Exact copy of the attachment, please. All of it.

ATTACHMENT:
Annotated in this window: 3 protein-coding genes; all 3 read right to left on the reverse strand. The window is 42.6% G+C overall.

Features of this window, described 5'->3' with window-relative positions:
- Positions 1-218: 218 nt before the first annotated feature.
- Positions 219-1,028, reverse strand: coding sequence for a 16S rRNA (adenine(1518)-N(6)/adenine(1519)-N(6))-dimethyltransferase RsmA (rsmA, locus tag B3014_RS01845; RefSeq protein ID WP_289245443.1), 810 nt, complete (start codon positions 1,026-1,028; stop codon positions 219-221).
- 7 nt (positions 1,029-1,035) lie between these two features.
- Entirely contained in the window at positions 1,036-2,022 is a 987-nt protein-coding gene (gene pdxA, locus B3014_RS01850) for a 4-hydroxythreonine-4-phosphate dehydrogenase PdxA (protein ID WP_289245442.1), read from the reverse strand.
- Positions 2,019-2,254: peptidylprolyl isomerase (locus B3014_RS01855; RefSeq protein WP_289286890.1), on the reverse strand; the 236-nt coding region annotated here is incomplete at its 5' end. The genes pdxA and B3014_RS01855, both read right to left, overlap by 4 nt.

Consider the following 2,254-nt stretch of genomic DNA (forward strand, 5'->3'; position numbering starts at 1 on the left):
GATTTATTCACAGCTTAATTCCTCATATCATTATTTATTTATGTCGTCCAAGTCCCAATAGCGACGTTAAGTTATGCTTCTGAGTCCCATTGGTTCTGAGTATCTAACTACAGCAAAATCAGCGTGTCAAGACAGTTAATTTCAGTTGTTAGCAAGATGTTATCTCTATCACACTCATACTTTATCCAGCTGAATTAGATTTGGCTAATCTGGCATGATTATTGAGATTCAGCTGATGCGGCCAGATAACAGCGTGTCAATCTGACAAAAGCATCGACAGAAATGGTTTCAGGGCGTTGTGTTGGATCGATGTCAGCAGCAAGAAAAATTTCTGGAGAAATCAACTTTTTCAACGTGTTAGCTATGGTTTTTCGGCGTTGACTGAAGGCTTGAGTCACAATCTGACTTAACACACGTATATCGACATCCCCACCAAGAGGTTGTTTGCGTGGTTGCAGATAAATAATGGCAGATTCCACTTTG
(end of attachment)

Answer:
Annotated in this window: 3 protein-coding genes; all 3 read right to left on the reverse strand. The window is 42.6% G+C overall.

Features of this window, described 5'->3' with window-relative positions:
- Positions 1-218: 218 nt before the first annotated feature.
- Positions 219-1,028, reverse strand: coding sequence for a 16S rRNA (adenine(1518)-N(6)/adenine(1519)-N(6))-dimethyltransferase RsmA (rsmA, locus tag B3014_RS01845; RefSeq protein ID WP_289245443.1), 810 nt, complete (start codon positions 1,026-1,028; stop codon positions 219-221).
- 7 nt (positions 1,029-1,035) lie between these two features.
- Entirely contained in the window at positions 1,036-2,022 is a 987-nt protein-coding gene (gene pdxA, locus B3014_RS01850) for a 4-hydroxythreonine-4-phosphate dehydrogenase PdxA (protein ID WP_289245442.1), read from the reverse strand.
- Positions 2,019-2,254: peptidylprolyl isomerase (locus B3014_RS01855; RefSeq protein WP_289286890.1), on the reverse strand; the 236-nt coding region annotated here is incomplete at its 5' end. The genes pdxA and B3014_RS01855, both read right to left, overlap by 4 nt.

Consider the following 2,254-nt stretch of genomic DNA (forward strand, 5'->3'; position numbering starts at 1 on the left):
GATTTATTCACAGCTTAATTCCTCATATCATTATTTATTTATGTCGTCCAAGTCCCAATAGCGACGTTAAGTTATGCTTCTGAGTCCCATTGGTTCTGAGTATCTAACTACAGCAAAATCAGCGTGTCAAGACAGTTAATTTCAGTTGTTAGCAAGATGTTATCTCTATCACACTCATACTTTATCCAGCTGAATTAGATTTGGCTAATCTGGCATGATTATTGAGATTCAGCTGATGCGGCCAGATAACAGCGTGTCAATCTGACAAAAGCATCGACAGAAATGGTTTCAGGGCGTTGTGTTGGATCGATGTCAGCAGCAAGAAAAATTTCTGGAGAAATCAACTTTTTCAACGTGTTAGCTATGGTTTTTCGGCGTTGACTGAAGGCTTGAGTCACAATCTGACTTAACACACGTATATCGACATCCCCACCAAGAGGTTGTTTGCGTGGTTGCAGATAAATAATGGCAGATTCCACTTTG